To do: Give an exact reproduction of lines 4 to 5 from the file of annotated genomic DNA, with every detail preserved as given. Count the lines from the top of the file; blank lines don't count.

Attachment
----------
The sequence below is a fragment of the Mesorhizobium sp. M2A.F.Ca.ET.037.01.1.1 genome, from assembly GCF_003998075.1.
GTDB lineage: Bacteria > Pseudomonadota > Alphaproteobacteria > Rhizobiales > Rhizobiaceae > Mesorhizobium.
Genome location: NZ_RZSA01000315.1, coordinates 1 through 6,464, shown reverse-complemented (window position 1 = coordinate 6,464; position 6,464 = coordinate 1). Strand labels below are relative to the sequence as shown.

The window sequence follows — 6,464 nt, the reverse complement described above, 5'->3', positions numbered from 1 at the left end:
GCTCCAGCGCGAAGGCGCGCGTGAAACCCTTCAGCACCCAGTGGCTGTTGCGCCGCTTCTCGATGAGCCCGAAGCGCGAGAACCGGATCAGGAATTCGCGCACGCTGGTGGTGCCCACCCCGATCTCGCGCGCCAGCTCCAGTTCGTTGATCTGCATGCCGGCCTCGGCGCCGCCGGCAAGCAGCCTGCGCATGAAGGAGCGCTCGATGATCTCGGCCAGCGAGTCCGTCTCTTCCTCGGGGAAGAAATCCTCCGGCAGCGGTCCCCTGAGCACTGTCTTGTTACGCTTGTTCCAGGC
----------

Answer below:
The window sequence follows — 6,464 nt, the reverse complement described above, 5'->3', positions numbered from 1 at the left end:
GCTCCAGCGCGAAGGCGCGCGTGAAACCCTTCAGCACCCAGTGGCTGTTGCGCCGCTTCTCGATGAGCCCGAAGCGCGAGAACCGGATCAGGAATTCGCGCACGCTGGTGGTGCCCACCCCGATCTCGCGCGCCAGCTCCAGTTCGTTGATCTGCATGCCGGCCTCGGCGCCGCCGGCAAGCAGCCTGCGCATGAAGGAGCGCTCGATGATCTCGGCCAGCGAGTCCGTCTCTTCCTCGGGGAAGAAATCCTCCGGCAGCGGTCCCCTGAGCACTGTCTTGTTACGCTTGTTCCAGGC